The iconic Murray Marathon canoe race has a different name to go with the event’s new scheduled date.JARED LOUGHNAN June 17, 2014 4:21pm
Race organisers YMCA have revamped and re-launched the event as the YMCA Massive Murray Paddle.
YMCA Victoria General Manager, Stephen Bendle told the Yarrawonga Chronicle last week that revamping the name and changing the date was aimed at attracting more participation in the YMCA Massive Murray Paddle.
“In order to make this event sustainable we need to bring some fresh faces to the river,” Mr Bendle said.
“It’s not a marathon or fun run. The new name aims to help attract a new audience and better describes exactly what the event is.
“There are a lot of passionate supporters of this event and YMCA Victoria and the event management committee share this passion. That’s why a strategic review of the event was undertaken in 2012/13 which provided a number of recommendations to ensure the events sustainability into the future,” he said.
Mr Bendle said the review indicated a steady decline in participants due to several factors including the cost and time of year.
Between Christmas and New Year, accommodation and businesses in the Murray region are at capacity even without the event.
More recently, with stricter insurance requirements and emphasis on health and safety, the prevalence of high risk fire days at this time of year had a detrimental effect on the event.
Mr Bendle said that having competition days abandoned which resulted in the disappointment of paddlers affects their willingness to return.
“We have had to accept that the event in its current format was no longer sustainable. However, as a not for profit community organisation, our focus is on building a much loved and treasured event to one that has an even greater social impact.”
The Massive Murray Paddle has an estimated $1.5 million economic impact on the communities it passes through annually
“It is YMCA Victoria’s goal to conduct a financially sustainable, iconic and innovative paddling event in the Murray River region this year and in years to come,” Mr Bendle said.
“We recognise the success of the event relies on the commitment of local communities, businesses and councils and the support of our partners and sponsors.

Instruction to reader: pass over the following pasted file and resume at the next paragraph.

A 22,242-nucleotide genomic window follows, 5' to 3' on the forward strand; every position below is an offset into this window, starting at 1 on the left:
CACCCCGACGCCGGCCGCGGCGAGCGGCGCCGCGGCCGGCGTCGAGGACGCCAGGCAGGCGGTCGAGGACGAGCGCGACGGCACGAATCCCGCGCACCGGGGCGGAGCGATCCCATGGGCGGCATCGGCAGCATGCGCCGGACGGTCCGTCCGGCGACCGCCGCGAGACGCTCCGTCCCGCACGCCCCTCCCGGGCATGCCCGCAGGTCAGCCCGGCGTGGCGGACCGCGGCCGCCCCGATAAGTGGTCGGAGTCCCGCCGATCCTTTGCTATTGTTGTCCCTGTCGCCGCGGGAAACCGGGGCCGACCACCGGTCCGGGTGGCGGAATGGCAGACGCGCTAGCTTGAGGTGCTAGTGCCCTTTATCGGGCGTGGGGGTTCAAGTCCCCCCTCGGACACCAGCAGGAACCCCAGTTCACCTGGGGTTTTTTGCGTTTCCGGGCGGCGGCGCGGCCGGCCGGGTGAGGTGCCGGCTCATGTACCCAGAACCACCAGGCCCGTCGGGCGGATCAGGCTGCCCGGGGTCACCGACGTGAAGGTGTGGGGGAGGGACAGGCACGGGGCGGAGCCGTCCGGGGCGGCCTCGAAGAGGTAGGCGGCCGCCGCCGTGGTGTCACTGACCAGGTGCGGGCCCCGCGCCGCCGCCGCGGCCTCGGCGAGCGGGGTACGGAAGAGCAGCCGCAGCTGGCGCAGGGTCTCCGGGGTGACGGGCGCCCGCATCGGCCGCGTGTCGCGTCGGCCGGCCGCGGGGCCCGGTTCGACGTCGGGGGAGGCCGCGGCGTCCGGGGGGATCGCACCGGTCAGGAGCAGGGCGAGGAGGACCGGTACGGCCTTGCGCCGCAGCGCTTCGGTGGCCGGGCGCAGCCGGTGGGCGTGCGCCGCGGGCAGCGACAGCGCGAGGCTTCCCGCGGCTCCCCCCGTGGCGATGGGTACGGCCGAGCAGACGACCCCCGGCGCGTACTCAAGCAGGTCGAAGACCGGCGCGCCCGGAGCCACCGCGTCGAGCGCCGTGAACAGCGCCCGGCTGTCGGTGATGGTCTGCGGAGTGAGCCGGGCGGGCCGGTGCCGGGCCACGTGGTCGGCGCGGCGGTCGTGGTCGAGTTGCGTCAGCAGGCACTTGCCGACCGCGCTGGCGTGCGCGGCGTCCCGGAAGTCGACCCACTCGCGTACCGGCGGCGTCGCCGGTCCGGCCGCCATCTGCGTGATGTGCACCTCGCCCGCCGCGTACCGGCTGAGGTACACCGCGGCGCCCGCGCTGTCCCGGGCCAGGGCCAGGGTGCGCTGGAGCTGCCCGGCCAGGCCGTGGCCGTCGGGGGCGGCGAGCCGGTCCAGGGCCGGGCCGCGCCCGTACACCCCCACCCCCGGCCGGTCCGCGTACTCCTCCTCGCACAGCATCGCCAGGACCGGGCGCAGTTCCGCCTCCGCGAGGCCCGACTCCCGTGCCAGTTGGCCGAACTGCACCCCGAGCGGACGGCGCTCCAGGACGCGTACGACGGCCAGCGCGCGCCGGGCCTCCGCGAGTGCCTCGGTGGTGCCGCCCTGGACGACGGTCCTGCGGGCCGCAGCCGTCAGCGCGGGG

“We have made this decision in order to keep the event as the iconic regional event it has been for over 45 years. We hope that everyone can get behind it. It is up to the region and the paddlers to determine if they want the event to continue,” he said.
This year’s event will now take place from Monday 24 November to Friday 28 November rather than the traditional Christmas/New Year period.
Mr Bendle said the new dates may initially make it harder for some schools and past participants, but once established, organisers hope schools who have participated in the past can once again be a big part of the event.
“We aim to ensure changes to the event timing are capitalised on to attract new participants while inconvenience to current participants is minimised.
“The decision to change the timing has not been taken lightly and we acknowledge it may not suit everyone.
“There is a lot of evidence that a very large number of people were unable to enjoy the event in the traditional timeframe and we are reaching out to them to make the event bigger and better.
“We are optimistic that the new timeframe will work, it is in a window of time where other similar events have had continued and sustained success and has opened up options for a whole new group of participants, and even sponsors, who previously found the Christmas/New Year time too difficult,” Mr Bendle said.
The event will still maintain the five, three and one day options, with a change to the one day option where paddlers will be able to nominate any day over the five days on which to undertake the one day challenge.
Organisers will also be giving the website a full make-over soon to match the new look of the event.
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Tuesday, August 16
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